“Lisa Freeman’s Work Makes Me Angry; Or, The Children’s Crusade”: Lisa Freeman Catalog Essay for January 2018 Show by Jordan A. Rothacker

Lisa Freeman is an artist based in Athens, Georgia, who was born in Toronto, Ontario, in 1965. She has worked in the medium of painting, but recently her art has shifted to a focus on assemblage art using found objects. Drawn to discarded objects and photographs, Freeman explores the mystery of the forgotten, allowing the objects to lead the narrative and inviting the viewer to participate in the mystery.

A prolific artist and a prominent member of the Athens art community, her works have been featured in galleries and exhibits since 2006, and she has created nine solo exhibitions. Freeman is a self-made artist, and works full time as an artist based out of her in-home studio. Her art inspires you to focus on the uncomfortable, accept the undetermined, and embrace the unknown.

 

I used to teach African Diaspora Literature (mostly Afro-Caribbean and African American Literatures) at the University of Georgia and in the last section I aimed to show why a current diaspora might happen from some African counties. To illustrate the worst of geopolitics I’d focus on child soldier narratives for the simple reason—which I’d confess to the class—that shit runs downhill. Humanity at its worst rolls down in the grossest degree to children.

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Children are the most sensitive barometer to the spectrum of humanity.

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Lisa Freeman evokes children in her work. Nay, she employs children in her work. Child labor! Little cut out images framed in light by early photographic techniques. They work for her, but through her, in service of their own. She expresses them through herself.

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I think of Kurt Vonnegut’s Slaughterhouse-Five. The 1969 novel bore the subtitle, The Children’s Crusade. In the first chapter, the narrator sets up the process for writing about his experiences in Dresden during the war. This is Vonnegut himself (but it’s also a novel, a piece of art, so nothing is true, right?) and he visits an old war buddy to help jog his memory of the experience. Eventually, after overhearing for some time, the buddy’s wife can hold her tongue no longer: “You were just babies in the war … But you’re not going to write it that way, are you? … You’ll pretend you were men instead of babies, and you’ll be played in the movies by Frank Sinatra or John Wayne or some of those other glamorous, war-loving, dirty old men. And war will look just as wonderful, so we’ll have a lot more of them. And they’ll be fought by babies like the babies upstairs.” Vonnegut then promises her that his book will have no role for Frank Sinatra or John Wayne and that he will call it “The Children’s Crusade.” This is followed by Vonnegut and his friend doing research on the actual Children’s Crusade.

Poor children, street children, orphans, the neglected were all rounded up in 1213 by a couple of monks with the idea of tricking them all into a crusade of their own but actually selling them as slaves in North Africa. Duped also was Pope Innocent III, who endorsed an army of children going to fight for the Holy Land. Don’t worry, only half of those thirty thousand kids were ever sold into slavery. The other half drowned on the way. Most certainly the Pope would have objected to the scam, but sending children to die on the battlefield? His god’s will.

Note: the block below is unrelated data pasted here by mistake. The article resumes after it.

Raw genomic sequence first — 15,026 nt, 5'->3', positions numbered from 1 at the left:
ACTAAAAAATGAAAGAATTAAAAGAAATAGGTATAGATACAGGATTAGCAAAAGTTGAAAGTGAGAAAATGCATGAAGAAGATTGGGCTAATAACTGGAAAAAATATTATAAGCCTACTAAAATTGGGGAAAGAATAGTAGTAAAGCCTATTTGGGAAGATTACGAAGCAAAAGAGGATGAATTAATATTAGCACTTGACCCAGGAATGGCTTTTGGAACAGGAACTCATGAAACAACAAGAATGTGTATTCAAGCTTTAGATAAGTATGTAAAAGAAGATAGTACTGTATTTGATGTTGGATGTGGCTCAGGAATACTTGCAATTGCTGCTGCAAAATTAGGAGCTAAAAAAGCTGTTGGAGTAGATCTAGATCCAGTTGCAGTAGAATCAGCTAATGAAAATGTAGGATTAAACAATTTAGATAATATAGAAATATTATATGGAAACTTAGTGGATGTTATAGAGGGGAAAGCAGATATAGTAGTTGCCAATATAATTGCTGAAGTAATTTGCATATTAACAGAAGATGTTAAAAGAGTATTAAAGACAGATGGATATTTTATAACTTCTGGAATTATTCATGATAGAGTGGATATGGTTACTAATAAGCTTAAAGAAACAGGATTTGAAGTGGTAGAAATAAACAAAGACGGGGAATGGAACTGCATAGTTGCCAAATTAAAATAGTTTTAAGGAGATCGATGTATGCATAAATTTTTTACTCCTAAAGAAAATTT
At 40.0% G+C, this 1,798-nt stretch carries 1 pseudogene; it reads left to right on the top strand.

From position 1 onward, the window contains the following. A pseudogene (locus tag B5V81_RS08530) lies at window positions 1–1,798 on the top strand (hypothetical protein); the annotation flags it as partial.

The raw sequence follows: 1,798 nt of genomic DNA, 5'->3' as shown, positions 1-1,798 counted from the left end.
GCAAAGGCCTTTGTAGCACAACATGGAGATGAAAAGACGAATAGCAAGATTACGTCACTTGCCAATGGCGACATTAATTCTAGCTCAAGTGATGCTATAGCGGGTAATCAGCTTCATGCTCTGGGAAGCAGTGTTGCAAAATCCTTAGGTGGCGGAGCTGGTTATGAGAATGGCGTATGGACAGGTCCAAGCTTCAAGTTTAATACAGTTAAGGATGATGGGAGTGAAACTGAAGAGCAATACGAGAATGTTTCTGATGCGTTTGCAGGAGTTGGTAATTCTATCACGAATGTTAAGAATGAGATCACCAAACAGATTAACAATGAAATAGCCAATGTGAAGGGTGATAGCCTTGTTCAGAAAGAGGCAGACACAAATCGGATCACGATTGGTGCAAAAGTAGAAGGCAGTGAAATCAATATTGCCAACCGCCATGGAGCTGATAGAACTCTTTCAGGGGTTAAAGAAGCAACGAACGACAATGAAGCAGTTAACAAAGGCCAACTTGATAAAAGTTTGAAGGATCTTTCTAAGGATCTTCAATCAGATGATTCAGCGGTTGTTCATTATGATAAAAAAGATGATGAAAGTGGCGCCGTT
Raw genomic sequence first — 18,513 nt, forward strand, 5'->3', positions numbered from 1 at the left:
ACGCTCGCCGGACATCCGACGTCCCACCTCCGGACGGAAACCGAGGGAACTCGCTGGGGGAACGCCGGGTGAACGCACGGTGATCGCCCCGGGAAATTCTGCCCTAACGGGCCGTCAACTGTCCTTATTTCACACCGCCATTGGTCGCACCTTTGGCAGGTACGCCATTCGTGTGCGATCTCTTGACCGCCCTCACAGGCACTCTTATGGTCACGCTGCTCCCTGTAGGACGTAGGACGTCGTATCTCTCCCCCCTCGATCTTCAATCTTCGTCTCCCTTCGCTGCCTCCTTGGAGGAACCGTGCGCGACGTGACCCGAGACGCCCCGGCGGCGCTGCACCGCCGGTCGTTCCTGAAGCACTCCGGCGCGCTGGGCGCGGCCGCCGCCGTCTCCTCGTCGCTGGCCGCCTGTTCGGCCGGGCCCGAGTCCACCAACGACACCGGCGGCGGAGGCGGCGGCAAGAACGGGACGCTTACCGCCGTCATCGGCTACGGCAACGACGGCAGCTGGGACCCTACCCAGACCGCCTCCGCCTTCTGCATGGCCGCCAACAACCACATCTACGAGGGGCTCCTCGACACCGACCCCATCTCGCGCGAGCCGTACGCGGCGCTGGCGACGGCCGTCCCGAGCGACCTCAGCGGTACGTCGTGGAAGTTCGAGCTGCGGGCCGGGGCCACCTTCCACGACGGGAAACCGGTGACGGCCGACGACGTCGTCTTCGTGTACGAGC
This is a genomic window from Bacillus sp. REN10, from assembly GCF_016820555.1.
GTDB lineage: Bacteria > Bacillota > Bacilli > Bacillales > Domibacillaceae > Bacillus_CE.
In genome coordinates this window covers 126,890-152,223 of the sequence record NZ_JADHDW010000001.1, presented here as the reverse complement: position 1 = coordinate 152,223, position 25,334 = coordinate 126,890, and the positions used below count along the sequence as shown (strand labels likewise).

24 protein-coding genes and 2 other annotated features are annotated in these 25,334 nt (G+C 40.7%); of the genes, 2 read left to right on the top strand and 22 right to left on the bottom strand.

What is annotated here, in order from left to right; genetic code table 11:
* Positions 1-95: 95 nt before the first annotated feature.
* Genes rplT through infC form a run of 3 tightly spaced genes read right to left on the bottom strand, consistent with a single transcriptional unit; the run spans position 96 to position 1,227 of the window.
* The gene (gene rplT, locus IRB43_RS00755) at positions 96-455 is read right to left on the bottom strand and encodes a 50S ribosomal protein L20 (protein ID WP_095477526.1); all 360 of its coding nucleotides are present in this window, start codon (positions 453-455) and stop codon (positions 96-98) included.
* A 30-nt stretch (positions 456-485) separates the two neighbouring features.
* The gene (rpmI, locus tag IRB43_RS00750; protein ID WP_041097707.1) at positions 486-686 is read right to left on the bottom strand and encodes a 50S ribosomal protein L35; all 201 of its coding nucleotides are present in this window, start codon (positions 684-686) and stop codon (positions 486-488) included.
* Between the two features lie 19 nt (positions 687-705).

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On my left breast, over my heart, I have tattooed, Лайка. This is the Cyrillic word for Laika, which literally means “barker” and it was a second name given to the dog to go up in Sputnik II after she barked on Russian radio. This is my mea culpa spot where I pound my chest with the fraught, hopeless guilt of being human. WE SHOT A DOG INTO SPACE. (She was chosen above others because she was so sweet and enthusiastic). We are the worst species the Earth has ever witnessed, as our treatment of animals shows. Of course, it is worse what we do to each other. That guilt is on me.

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Later in Slaughterhouse-Five, a man named Wayne, who is a friend of our hero, Billy Pilgrim, tells Billy that we are all Heliogabalus.

Heliogabalus was a Roman emperor who came up with very creative ways to torture and kill people. You know, for fun.

Sure, we’re awful. We are the worst. And the only—I mean the most far out there remotely only—thing we have going for us is the gift/curse of self-apprehension. We see us. I see me. And I want to make sure we, us, feel like I do, and that I’m not a freak, not alone, and of all the best ways to do this, art is supreme. Nothing makes the je ne sais quoi communicable like art. It presents and makes you feel. But it isn’t you, you didn’t say that, the person who made that art did. And you felt it, you saw it, you beheld it. You are not alone.

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In Fyodor Dostoevsky’s novel, The Brothers Karamazov, the nature of evil and suffering is discussed by the brothers and examined with stories within the story. Ultimately, Dostoevsky proposes a radical definition of compassion and how to be part of humanity. I must take responsibility for the suffering of others. I am not only the victim, the sufferer, but as a human, as part of this experience and group, I am also the perpetrator. I see the faces of children in Freeman’s work, African-American, Native American, Vietnamese, Japanese, Syrian, Palestinian, Jewish, and they are all suffering.